The Future of Cancer Research


Despite the continuously increasing lifespan of human beings, the scourge of cancer paints a gloomy picture. The World Health Organization’s Cancer Profile 2020 puts the global burden of cancer for the year 2018 at over 18 million, and the total number of cancer deaths at over 9.55 million. And the numbers have already by far surpassed the WHO’s 2003 projection of crossing 15 million cases by 2020. Alarming as these figures are, we may take refuge in the fact that cancer understandably remains one of the biggest and most well-funded areas in medical research. So, let us look at what is to come for cancer research in the upcoming days.

There were days when the treatments of cancer meant either surgery or radiation. Slowly for sure, but we have since come a long way. Along with improvements in the older approaches, chemotherapy, hormone therapy, stem cell transplant and most recently immunotherapy have revolutionized cancer treatment. The good news is that the overall cancer death rate has continued to decline in the last 10 years. Having said that, cancer treatment is very far from perfect, and cancer is a mystery which demands still more exploration.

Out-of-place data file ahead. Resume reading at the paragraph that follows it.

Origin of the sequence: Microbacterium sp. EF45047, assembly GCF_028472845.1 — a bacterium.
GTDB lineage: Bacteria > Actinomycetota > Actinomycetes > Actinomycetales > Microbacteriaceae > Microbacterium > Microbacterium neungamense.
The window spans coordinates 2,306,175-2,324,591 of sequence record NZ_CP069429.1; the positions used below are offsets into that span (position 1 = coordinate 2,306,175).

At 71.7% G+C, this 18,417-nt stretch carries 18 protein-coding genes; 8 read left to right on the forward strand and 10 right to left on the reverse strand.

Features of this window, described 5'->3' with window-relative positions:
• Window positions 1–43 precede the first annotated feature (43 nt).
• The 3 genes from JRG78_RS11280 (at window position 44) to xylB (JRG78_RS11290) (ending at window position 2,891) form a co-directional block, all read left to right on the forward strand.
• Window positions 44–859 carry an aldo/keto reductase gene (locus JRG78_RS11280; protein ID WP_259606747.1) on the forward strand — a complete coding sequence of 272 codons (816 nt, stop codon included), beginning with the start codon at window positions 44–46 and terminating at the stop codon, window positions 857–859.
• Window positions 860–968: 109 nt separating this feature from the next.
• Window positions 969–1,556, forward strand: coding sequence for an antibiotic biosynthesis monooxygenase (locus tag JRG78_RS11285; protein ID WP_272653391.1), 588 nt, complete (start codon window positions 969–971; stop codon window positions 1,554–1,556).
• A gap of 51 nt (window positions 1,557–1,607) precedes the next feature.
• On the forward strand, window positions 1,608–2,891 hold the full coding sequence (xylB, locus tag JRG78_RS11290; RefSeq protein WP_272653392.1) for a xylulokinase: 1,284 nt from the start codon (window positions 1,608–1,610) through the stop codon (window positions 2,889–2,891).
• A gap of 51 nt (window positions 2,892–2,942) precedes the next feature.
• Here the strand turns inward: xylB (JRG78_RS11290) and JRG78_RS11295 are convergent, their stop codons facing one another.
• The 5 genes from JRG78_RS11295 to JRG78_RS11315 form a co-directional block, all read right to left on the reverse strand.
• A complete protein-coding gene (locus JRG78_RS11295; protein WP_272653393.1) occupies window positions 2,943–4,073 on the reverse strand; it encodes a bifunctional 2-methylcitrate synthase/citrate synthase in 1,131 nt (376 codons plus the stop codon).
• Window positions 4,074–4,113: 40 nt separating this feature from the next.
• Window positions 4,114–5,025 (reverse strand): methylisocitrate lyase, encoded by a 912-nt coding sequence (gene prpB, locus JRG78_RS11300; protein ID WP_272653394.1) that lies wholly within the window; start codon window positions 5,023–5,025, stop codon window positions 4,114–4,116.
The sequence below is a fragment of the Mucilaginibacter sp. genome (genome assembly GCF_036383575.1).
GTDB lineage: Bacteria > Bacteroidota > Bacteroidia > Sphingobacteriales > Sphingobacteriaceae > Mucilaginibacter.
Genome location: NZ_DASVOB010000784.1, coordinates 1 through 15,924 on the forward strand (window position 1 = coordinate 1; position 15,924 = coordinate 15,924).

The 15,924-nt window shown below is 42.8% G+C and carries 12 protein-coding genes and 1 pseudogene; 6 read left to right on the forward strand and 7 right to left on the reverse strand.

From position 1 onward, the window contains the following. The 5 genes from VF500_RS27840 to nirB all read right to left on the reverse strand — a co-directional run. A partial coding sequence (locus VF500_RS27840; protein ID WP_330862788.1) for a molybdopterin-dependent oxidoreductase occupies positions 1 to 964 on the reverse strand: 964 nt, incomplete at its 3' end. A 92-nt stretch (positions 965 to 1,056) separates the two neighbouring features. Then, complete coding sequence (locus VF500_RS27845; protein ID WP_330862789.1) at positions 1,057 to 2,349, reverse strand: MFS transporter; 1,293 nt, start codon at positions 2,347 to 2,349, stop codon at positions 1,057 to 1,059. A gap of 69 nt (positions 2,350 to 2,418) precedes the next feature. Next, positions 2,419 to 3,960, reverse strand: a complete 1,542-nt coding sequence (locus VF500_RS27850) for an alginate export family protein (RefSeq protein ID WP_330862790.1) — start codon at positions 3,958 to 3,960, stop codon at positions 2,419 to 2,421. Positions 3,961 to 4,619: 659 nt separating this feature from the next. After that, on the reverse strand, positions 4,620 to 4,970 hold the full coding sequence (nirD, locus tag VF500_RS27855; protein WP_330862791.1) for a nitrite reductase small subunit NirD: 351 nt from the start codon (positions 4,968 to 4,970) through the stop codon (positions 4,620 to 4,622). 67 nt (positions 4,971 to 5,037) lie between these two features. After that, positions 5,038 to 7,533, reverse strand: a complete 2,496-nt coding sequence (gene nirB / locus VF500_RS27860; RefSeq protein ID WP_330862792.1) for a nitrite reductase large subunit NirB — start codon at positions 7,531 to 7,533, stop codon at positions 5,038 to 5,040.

Some of the recent advances in cancer research are –

Given the present focus on precision medicine, the future research, besides continuing along the same lines, holds promise to make cancer treatment more targeted (thus reducing the side-effects and increasing effectiveness), including personalized cancer vaccines. Gene therapy presents another exciting area of research, and more so in this era of CRISPR and gene editing. Virotherapy too offers much potential in this regard.

Despite the major advances in oncological treatments, the pitfalls of chemotherapy continue to be a pervasive issue. Hence, the side-effects of chemotherapy and cancer drug resistance, including cancer stem cells, would remain a mainstay of cancer research in the near future. Also, with increasing understanding of the microbiome’s links with cancer, improved treatments, including stem cell transplant and immunotherapy harnessing these links are underway.

Lastly, although the COVID era has seen an unavoidable dip in the cancer research activity, we must keep in mind that these are very much temporary hurdles. Looking at the bigger picture, the future of cancer research should indeed save the day for us!